Ask The Dentist #17: Baby teeth and development.

Posted Dec 4th, 2017

Ask The Dentist #17: Baby teeth and development.

Ask The Dentist is a series of columns written by Dr. Mady to answer your questions about dentistry and oral health!

Dear Dr. Mady: My fourteen year old son has not lost any of his baby molars yet. Is this normal? I thought a fourteen year old would not have any baby teeth left at all. - Cathy V. in Windsor

Dear Cathy: When we talk about children losing baby or primary teeth, we generally speak in relation to averages. The average age for losing primary molars is eleven to twelve years of age. Many children and adolescents will shed their primary molars earlier or later than this and there can be other contributing factors involved.

You may think that fourteen is an abnormal age to be in this position, but being in dental practice myself, I can assure you that this is not as uncommon as you may believe. I have seen many cases over the years with individuals where some of the permanent teeth do not develop at all. If this is the case, then the baby tooth that precedes it will not exfoliate when it is supposed to or maybe not ever.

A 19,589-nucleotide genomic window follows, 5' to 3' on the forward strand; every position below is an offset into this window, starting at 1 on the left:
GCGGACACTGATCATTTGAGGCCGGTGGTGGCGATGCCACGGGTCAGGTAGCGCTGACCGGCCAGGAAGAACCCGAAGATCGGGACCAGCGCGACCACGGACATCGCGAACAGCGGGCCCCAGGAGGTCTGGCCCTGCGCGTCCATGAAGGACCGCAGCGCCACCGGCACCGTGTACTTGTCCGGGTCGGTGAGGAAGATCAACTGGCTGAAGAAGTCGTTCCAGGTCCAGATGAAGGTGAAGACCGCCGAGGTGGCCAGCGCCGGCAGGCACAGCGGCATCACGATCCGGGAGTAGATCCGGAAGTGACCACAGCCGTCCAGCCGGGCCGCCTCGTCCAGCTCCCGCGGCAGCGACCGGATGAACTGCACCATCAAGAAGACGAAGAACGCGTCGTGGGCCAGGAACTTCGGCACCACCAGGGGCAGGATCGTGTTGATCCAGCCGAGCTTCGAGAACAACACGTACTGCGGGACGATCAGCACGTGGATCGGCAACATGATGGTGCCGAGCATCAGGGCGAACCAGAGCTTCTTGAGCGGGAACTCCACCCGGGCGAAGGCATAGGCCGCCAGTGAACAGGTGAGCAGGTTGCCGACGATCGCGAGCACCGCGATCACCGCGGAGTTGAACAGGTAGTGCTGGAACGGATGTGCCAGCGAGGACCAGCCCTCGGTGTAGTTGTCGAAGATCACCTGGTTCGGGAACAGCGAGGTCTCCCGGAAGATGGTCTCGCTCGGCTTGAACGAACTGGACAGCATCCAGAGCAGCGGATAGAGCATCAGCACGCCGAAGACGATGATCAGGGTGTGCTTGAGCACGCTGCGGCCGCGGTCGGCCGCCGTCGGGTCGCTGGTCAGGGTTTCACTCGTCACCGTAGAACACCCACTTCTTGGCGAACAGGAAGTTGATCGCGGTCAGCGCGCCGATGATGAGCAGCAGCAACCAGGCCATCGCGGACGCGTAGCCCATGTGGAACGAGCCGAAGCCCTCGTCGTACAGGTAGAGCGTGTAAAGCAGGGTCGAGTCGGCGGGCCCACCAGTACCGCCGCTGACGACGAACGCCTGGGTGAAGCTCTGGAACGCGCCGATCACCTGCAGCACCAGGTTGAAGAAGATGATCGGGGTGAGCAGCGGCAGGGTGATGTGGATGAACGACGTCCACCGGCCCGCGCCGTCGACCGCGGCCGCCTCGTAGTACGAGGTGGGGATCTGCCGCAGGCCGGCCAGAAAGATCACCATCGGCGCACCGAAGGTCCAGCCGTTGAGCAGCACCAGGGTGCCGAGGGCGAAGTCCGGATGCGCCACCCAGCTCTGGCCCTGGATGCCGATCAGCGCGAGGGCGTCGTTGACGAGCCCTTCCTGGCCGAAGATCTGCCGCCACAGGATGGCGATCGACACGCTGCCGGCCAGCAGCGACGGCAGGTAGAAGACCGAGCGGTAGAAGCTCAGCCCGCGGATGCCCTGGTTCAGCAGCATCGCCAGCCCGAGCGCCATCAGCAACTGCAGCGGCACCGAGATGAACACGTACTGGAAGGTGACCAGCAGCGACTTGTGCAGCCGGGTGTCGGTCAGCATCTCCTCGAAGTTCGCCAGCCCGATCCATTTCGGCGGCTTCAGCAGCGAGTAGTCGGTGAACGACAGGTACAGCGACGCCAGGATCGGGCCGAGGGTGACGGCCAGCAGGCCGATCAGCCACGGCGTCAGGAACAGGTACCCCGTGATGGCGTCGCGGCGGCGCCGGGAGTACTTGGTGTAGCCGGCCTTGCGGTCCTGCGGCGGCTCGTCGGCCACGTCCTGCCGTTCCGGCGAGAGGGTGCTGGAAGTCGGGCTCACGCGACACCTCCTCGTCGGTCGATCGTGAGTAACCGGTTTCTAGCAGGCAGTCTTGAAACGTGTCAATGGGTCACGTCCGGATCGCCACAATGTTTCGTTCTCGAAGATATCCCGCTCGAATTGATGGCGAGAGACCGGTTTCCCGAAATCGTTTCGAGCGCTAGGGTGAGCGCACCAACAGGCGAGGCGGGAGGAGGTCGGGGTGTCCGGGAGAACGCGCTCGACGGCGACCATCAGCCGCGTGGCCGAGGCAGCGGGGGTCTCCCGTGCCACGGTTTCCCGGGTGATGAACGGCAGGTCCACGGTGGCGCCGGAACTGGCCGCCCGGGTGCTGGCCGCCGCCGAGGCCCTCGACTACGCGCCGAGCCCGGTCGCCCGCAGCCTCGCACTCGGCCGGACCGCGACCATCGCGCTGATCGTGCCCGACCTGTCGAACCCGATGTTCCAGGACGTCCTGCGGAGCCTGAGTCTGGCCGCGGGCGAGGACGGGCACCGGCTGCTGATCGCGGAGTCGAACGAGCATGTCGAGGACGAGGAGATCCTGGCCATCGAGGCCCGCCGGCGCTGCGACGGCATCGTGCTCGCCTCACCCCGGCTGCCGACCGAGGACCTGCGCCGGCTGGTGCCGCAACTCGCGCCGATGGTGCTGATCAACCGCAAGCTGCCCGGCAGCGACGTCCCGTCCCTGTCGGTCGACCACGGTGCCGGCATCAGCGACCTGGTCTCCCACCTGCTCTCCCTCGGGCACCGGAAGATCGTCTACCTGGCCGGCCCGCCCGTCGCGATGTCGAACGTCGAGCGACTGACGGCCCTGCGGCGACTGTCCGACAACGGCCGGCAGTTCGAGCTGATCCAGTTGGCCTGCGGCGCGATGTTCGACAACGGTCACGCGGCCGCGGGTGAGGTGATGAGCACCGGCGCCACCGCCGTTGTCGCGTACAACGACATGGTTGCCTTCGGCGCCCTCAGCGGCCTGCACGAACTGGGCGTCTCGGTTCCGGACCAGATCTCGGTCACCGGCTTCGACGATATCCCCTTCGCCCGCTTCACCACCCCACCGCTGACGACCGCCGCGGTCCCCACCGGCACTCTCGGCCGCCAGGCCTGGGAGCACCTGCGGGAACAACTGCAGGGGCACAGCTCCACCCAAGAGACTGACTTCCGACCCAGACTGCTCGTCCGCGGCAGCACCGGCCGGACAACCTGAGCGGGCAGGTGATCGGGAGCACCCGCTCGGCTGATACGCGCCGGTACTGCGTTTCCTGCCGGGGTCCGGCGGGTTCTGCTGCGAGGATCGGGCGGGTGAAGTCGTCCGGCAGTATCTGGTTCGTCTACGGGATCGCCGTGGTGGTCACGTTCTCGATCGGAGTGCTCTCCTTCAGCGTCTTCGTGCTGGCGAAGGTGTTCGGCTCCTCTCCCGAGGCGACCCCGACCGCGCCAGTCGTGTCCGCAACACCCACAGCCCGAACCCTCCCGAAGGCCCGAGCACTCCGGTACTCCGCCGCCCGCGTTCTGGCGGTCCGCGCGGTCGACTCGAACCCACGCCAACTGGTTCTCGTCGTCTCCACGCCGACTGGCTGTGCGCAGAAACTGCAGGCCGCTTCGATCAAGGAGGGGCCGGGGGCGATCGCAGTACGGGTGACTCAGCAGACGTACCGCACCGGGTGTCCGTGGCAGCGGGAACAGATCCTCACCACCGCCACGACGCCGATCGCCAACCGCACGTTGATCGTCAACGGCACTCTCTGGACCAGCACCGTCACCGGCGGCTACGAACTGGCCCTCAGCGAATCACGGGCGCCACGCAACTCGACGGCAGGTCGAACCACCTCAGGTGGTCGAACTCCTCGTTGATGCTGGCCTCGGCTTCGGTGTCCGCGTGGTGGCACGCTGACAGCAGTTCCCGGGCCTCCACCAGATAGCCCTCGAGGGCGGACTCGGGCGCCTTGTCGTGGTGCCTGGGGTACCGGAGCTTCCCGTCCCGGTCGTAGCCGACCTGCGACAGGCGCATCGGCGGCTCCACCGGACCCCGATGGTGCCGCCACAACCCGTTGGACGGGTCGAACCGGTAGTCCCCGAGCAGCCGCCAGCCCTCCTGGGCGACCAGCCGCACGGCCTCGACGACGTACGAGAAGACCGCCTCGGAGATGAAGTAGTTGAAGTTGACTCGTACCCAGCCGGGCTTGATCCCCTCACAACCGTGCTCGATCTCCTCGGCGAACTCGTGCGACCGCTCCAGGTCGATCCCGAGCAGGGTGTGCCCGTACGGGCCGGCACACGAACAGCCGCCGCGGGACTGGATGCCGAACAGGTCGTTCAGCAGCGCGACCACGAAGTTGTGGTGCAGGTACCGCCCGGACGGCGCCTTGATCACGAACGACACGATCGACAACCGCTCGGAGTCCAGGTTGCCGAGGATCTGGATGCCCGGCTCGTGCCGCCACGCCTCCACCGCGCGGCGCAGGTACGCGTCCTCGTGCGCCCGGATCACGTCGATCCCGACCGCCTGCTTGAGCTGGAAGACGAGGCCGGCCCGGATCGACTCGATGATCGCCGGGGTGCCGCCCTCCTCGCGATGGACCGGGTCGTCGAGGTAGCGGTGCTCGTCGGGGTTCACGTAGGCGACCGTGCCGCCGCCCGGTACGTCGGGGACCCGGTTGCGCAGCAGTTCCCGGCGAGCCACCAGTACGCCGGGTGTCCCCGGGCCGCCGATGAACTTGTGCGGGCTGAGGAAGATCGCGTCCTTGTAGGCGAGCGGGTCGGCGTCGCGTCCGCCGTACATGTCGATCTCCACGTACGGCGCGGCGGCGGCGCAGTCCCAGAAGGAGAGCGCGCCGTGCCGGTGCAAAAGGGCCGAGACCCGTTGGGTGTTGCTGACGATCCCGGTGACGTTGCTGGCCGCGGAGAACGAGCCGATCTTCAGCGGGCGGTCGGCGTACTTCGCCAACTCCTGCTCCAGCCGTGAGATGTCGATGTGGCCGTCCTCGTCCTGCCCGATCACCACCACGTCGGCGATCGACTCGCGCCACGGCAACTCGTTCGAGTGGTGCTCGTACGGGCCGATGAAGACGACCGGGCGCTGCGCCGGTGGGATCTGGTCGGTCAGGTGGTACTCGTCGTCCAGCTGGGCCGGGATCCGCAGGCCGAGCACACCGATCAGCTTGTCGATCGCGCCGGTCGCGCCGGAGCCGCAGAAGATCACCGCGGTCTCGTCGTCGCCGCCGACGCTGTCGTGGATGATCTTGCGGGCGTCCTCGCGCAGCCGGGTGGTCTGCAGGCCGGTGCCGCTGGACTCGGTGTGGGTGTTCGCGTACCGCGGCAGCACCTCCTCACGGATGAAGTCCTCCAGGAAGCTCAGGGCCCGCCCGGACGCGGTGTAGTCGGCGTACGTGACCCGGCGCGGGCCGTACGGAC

The four teeth that replace the primary molars are known as premolars or bicuspids. It may be possible that patients have not developed some or all four of these permanent premolars under the primary molars. A dental x-ray (radiograph) will confirm whether or not this is the diagnosis. However, it is rare that all the premolars remain undeveloped. If these premolars are present, an x-ray will confirm that and also display the stage of development of these teeth.

Permanent teeth will generally erupt when their roots are approximately two-thirds formed. If the permanent root development is slower, this will delay eruption.

On occasion, primary teeth will not come out due to a condition known as ankylosis. Ankylosis is a dental situation in which the roots of primary teeth lose their normal attachment to the bone (small ligaments) and become fused directly
to the bone. The cause of this is not known, but it is seen fairly often, particularly in lower primary molars. If this condition is present, the baby teeth practically become bonded into the jaw bone and it is very difficult or impossible for them to exfoliate on their own or even to be extracted by a dentist or oral surgeon. In this case the permanent teeth will never erupt until the preceding baby tooth is absent and they may, in the meantime, try a different path of eruption and end up in the wrong place.

I have patients in my own practice that have retained primary molars and other teeth and some are into their fifties and sixties without a problem. There are many treatment modalities and options.

I would not jump to conclusions until an x-ray and a visit to your dentist is completed. Most likely, he is a bit behind schedule with his dental development. One trip to your dentist will undoubtedly answer your question and set your mind at ease.

For more information or questions about this or any dental-related topics, stop by our office or contact us today!

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